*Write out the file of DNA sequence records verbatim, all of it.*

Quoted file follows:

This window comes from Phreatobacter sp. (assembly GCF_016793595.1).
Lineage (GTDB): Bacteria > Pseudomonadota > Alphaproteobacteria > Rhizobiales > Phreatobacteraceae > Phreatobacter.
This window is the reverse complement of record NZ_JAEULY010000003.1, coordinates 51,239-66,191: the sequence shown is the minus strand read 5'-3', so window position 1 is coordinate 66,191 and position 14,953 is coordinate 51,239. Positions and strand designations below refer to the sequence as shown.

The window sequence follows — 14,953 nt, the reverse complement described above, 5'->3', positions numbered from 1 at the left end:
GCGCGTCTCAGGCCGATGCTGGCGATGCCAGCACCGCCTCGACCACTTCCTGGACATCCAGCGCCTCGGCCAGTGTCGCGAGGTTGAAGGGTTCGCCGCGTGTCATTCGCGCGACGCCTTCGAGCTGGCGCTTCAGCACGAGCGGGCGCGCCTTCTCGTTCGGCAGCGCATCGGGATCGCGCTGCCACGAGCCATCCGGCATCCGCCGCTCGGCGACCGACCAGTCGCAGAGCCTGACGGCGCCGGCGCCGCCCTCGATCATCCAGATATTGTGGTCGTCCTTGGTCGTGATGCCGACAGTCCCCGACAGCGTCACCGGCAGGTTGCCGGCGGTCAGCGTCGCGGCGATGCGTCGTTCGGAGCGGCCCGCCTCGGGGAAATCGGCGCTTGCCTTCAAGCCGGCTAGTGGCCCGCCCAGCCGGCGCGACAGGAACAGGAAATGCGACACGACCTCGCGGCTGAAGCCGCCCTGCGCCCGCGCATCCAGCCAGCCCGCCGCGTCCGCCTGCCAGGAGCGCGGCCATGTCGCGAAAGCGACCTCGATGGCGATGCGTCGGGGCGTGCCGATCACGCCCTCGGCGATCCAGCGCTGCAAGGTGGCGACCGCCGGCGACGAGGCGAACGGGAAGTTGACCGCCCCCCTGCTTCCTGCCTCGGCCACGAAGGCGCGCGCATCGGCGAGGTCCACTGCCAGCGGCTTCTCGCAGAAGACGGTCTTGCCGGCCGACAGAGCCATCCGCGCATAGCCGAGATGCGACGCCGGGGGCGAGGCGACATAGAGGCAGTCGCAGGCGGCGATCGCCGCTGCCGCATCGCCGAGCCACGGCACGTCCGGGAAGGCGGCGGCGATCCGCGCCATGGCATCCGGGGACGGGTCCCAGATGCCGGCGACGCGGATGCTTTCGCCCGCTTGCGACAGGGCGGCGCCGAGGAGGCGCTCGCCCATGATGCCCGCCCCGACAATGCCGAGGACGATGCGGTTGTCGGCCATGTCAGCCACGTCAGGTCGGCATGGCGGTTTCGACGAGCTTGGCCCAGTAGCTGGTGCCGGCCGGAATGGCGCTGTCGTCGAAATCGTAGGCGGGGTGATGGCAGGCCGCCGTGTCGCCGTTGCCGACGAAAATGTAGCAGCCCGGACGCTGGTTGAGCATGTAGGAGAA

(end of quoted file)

This window comes from Phreatobacter sp. (assembly GCF_016793595.1).
Lineage (GTDB): Bacteria > Pseudomonadota > Alphaproteobacteria > Rhizobiales > Phreatobacteraceae > Phreatobacter.
This window is the reverse complement of record NZ_JAEULY010000003.1, coordinates 51,239-66,191: the sequence shown is the minus strand read 5'-3', so window position 1 is coordinate 66,191 and position 14,953 is coordinate 51,239. Positions and strand designations below refer to the sequence as shown.

The window sequence follows — 14,953 nt, the reverse complement described above, 5'->3', positions numbered from 1 at the left end:
GCGCGTCTCAGGCCGATGCTGGCGATGCCAGCACCGCCTCGACCACTTCCTGGACATCCAGCGCCTCGGCCAGTGTCGCGAGGTTGAAGGGTTCGCCGCGTGTCATTCGCGCGACGCCTTCGAGCTGGCGCTTCAGCACGAGCGGGCGCGCCTTCTCGTTCGGCAGCGCATCGGGATCGCGCTGCCACGAGCCATCCGGCATCCGCCGCTCGGCGACCGACCAGTCGCAGAGCCTGACGGCGCCGGCGCCGCCCTCGATCATCCAGATATTGTGGTCGTCCTTGGTCGTGATGCCGACAGTCCCCGACAGCGTCACCGGCAGGTTGCCGGCGGTCAGCGTCGCGGCGATGCGTCGTTCGGAGCGGCCCGCCTCGGGGAAATCGGCGCTTGCCTTCAAGCCGGCTAGTGGCCCGCCCAGCCGGCGCGACAGGAACAGGAAATGCGACACGACCTCGCGGCTGAAGCCGCCCTGCGCCCGCGCATCCAGCCAGCCCGCCGCGTCCGCCTGCCAGGAGCGCGGCCATGTCGCGAAAGCGACCTCGATGGCGATGCGTCGGGGCGTGCCGATCACGCCCTCGGCGATCCAGCGCTGCAAGGTGGCGACCGCCGGCGACGAGGCGAACGGGAAGTTGACCGCCCCCCTGCTTCCTGCCTCGGCCACGAAGGCGCGCGCATCGGCGAGGTCCACTGCCAGCGGCTTCTCGCAGAAGACGGTCTTGCCGGCCGACAGAGCCATCCGCGCATAGCCGAGATGCGACGCCGGGGGCGAGGCGACATAGAGGCAGTCGCAGGCGGCGATCGCCGCTGCCGCATCGCCGAGCCACGGCACGTCCGGGAAGGCGGCGGCGATCCGCGCCATGGCATCCGGGGACGGGTCCCAGATGCCGGCGACGCGGATGCTTTCGCCCGCTTGCGACAGGGCGGCGCCGAGGAGGCGCTCGCCCATGATGCCCGCCCCGACAATGCCGAGGACGATGCGGTTGTCGGCCATGTCAGCCACGTCAGGTCGGCATGGCGGTTTCGACGAGCTTGGCCCAGTAGCTGGTGCCGGCCGGAATGGCGCTGTCGTCGAAATCGTAGGCGGGGTGATGGCAGGCCGCCGTGTCGCCGTTGCCGACGAAAATGTAGCAGCCCGGACGCTGGTTGAGCATGTAGGAGAA